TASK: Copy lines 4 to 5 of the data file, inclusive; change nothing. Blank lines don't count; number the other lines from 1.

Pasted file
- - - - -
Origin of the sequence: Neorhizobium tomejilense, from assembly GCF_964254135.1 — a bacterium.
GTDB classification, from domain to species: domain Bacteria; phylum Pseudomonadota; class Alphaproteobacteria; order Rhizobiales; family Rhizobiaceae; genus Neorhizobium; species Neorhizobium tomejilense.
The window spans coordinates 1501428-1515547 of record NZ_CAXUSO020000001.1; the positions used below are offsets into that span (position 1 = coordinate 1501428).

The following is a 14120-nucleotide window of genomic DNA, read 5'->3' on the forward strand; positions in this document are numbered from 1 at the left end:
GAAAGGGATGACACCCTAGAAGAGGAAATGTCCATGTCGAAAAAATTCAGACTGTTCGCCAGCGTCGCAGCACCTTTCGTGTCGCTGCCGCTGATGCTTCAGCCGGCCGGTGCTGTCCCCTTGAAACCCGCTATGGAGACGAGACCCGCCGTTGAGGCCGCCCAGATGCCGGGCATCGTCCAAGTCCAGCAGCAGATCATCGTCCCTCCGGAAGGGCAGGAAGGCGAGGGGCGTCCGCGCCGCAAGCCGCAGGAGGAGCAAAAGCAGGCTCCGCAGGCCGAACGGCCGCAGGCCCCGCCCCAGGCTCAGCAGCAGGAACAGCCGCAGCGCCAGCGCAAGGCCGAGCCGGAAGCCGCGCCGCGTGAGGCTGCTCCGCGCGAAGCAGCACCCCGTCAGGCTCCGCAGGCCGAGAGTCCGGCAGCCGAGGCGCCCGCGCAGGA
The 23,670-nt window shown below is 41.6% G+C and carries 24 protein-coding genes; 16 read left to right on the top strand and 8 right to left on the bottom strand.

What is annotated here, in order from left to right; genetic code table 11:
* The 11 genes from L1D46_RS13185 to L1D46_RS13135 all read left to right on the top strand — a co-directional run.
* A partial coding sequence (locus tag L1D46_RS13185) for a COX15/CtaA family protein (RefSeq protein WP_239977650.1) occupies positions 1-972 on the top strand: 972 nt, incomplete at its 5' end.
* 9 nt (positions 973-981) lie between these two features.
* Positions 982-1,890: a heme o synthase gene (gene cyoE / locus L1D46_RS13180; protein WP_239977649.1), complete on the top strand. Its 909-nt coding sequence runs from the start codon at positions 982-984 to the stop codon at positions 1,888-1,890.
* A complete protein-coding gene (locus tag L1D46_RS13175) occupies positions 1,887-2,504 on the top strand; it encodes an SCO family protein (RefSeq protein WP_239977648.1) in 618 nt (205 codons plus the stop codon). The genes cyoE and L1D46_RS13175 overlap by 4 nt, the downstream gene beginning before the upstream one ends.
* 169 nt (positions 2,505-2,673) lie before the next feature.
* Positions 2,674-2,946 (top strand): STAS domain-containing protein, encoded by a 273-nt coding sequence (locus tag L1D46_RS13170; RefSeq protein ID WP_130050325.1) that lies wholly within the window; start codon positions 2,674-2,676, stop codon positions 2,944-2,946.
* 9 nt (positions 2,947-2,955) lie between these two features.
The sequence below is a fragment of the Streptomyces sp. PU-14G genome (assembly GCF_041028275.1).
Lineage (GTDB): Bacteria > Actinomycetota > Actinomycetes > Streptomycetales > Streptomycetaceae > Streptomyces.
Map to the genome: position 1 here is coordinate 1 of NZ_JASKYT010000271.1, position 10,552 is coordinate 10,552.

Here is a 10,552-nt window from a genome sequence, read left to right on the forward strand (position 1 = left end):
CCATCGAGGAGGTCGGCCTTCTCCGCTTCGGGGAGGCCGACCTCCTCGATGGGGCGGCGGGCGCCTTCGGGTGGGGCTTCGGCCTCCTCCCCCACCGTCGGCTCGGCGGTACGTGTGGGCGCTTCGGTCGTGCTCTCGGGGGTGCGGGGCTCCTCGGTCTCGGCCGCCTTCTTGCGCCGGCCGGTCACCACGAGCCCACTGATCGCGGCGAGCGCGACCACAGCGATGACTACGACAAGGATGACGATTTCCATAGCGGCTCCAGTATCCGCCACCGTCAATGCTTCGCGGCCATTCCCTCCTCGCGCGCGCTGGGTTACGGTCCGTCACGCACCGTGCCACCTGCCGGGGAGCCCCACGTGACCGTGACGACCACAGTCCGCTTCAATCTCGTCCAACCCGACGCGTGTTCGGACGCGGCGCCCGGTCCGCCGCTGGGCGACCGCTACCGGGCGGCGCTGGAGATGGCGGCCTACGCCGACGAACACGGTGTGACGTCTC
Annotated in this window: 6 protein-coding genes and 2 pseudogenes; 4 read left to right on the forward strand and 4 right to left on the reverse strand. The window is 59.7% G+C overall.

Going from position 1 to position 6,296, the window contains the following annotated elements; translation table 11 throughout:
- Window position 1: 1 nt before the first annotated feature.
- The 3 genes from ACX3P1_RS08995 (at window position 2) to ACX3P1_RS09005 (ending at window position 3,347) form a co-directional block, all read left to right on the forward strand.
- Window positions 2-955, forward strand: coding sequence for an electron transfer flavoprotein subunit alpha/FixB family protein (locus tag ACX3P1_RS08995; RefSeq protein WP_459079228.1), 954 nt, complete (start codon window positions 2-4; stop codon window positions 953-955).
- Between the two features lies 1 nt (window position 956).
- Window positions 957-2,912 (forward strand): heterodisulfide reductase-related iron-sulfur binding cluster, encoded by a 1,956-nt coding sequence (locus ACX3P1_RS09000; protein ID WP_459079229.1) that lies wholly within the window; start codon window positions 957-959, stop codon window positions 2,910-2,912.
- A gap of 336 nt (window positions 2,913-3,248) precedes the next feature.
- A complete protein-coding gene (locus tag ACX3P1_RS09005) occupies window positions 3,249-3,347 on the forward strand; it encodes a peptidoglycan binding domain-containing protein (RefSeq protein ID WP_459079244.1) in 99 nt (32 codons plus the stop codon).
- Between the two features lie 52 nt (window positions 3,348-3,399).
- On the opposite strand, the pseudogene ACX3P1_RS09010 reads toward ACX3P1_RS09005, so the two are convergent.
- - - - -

The following is a 14120-nucleotide window of genomic DNA, read 5'->3' on the forward strand; positions in this document are numbered from 1 at the left end:
GAAAGGGATGACACCCTAGAAGAGGAAATGTCCATGTCGAAAAAATTCAGACTGTTCGCCAGCGTCGCAGCACCTTTCGTGTCGCTGCCGCTGATGCTTCAGCCGGCCGGTGCTGTCCCCTTGAAACCCGCTATGGAGACGAGACCCGCCGTTGAGGCCGCCCAGATGCCGGGCATCGTCCAAGTCCAGCAGCAGATCATCGTCCCTCCGGAAGGGCAGGAAGGCGAGGGGCGTCCGCGCCGCAAGCCGCAGGAGGAGCAAAAGCAGGCTCCGCAGGCCGAACGGCCGCAGGCCCCGCCCCAGGCTCAGCAGCAGGAACAGCCGCAGCGCCAGCGCAAGGCCGAGCCGGAAGCCGCGCCGCGTGAGGCTGCTCCGCGCGAAGCAGCACCCCGTCAGGCTCCGCAGGCCGAGAGTCCGGCAGCCGAGGCGCCCGCGCAGGA